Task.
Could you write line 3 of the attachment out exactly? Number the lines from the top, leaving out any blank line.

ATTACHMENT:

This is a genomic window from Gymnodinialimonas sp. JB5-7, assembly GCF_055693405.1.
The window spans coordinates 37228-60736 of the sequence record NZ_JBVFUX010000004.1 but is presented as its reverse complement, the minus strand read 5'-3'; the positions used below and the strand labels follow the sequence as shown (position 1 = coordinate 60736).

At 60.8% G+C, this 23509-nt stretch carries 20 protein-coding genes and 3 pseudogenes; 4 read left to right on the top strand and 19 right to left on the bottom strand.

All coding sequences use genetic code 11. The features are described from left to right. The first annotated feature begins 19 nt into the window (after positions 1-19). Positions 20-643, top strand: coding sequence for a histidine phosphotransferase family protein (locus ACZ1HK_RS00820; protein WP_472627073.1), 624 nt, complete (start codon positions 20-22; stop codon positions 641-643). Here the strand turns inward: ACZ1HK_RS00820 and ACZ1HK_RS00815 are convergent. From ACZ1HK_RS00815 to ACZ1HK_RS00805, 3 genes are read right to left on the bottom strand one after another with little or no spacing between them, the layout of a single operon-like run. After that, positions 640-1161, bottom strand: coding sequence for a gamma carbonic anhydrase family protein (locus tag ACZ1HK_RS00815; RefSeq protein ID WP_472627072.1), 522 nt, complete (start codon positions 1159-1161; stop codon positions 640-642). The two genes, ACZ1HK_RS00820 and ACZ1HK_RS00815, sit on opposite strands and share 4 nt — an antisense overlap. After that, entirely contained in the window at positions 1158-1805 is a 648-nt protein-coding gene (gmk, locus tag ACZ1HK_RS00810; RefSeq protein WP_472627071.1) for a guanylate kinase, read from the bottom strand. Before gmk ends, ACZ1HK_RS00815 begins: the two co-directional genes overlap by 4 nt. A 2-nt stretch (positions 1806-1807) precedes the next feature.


At 60.8% G+C, this 23509-nt stretch carries 20 protein-coding genes and 3 pseudogenes; 4 read left to right on the top strand and 19 right to left on the bottom strand.